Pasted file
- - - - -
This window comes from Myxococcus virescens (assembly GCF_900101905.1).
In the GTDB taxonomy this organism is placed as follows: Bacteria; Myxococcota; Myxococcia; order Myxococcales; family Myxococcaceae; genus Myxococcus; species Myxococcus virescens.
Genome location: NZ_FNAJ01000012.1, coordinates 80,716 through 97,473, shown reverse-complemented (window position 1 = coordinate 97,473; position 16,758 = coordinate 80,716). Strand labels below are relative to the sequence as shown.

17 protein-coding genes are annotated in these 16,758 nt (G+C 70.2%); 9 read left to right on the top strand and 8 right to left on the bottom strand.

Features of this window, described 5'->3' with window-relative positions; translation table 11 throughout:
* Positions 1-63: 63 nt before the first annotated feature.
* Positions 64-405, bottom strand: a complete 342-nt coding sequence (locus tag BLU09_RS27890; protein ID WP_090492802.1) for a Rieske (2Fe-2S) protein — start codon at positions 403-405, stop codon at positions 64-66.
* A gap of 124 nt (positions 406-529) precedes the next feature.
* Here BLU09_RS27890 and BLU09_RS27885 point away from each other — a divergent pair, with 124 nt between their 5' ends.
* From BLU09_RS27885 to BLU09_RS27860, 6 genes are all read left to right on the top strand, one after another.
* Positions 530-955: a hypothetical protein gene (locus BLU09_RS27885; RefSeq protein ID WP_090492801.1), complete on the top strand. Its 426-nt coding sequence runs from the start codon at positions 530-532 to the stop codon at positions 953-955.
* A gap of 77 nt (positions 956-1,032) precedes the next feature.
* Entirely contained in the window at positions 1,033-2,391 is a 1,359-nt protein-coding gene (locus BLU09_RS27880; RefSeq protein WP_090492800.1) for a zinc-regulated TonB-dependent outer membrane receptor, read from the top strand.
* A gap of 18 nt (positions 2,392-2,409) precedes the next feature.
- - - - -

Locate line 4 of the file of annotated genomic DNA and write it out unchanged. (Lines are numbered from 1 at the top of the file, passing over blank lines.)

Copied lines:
17 protein-coding genes are annotated in these 16,758 nt (G+C 70.2%); 9 read left to right on the top strand and 8 right to left on the bottom strand.